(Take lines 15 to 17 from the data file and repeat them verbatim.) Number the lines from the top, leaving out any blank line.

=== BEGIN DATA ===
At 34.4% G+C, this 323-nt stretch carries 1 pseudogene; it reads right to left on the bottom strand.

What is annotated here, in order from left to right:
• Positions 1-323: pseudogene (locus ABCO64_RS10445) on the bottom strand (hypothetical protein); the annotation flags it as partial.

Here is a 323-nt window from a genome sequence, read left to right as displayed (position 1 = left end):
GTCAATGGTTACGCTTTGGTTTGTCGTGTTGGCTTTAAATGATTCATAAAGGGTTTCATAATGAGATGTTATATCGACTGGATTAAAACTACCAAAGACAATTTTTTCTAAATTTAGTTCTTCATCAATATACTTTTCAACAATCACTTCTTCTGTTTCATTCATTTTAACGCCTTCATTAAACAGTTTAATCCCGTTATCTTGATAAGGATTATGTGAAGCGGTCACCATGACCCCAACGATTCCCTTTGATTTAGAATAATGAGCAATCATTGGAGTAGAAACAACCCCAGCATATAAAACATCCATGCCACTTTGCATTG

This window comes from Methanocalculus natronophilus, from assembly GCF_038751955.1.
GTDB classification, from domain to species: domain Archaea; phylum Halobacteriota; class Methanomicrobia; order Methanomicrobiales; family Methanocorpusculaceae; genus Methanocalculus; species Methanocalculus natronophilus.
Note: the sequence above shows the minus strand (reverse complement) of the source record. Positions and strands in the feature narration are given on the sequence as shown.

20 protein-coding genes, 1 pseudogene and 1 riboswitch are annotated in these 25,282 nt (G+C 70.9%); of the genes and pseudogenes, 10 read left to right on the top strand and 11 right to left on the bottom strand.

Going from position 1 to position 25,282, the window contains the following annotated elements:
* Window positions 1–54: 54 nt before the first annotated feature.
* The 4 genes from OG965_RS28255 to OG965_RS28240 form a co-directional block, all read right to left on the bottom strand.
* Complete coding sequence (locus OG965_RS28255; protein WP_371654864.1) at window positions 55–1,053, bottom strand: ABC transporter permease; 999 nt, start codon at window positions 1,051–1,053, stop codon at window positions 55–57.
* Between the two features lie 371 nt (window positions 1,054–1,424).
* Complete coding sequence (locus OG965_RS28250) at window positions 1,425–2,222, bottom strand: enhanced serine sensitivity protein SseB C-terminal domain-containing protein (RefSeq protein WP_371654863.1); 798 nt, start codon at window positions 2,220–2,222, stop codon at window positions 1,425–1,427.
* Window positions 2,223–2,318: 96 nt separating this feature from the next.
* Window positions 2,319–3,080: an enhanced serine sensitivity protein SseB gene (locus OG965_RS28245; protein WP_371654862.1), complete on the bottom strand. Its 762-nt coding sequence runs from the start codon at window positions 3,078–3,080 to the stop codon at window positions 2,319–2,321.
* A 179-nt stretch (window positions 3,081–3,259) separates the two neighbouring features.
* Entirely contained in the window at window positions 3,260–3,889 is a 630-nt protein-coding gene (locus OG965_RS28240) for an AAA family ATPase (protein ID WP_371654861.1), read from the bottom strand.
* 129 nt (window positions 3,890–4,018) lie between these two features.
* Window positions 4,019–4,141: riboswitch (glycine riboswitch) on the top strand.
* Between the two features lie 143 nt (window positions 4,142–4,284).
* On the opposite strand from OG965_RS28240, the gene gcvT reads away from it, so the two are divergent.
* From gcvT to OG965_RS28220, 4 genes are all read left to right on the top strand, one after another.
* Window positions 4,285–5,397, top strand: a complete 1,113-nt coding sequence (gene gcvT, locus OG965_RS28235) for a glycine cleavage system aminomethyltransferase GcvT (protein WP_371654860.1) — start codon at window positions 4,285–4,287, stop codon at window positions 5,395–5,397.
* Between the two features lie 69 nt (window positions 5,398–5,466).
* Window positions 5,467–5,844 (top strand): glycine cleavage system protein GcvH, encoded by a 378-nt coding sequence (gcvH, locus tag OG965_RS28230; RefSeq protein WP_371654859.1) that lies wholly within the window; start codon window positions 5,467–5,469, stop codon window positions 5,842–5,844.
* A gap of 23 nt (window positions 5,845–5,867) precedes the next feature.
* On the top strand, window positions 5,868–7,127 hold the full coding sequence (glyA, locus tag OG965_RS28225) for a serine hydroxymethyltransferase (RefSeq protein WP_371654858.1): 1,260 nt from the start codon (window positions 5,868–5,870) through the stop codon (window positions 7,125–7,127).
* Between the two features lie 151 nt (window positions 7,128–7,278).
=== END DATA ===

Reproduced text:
* Complete coding sequence (locus OG965_RS28250) at window positions 1,425–2,222, bottom strand: enhanced serine sensitivity protein SseB C-terminal domain-containing protein (RefSeq protein WP_371654863.1); 798 nt, start codon at window positions 2,220–2,222, stop codon at window positions 1,425–1,427.
* Window positions 2,223–2,318: 96 nt separating this feature from the next.
* Window positions 2,319–3,080: an enhanced serine sensitivity protein SseB gene (locus OG965_RS28245; protein WP_371654862.1), complete on the bottom strand. Its 762-nt coding sequence runs from the start codon at window positions 3,078–3,080 to the stop codon at window positions 2,319–2,321.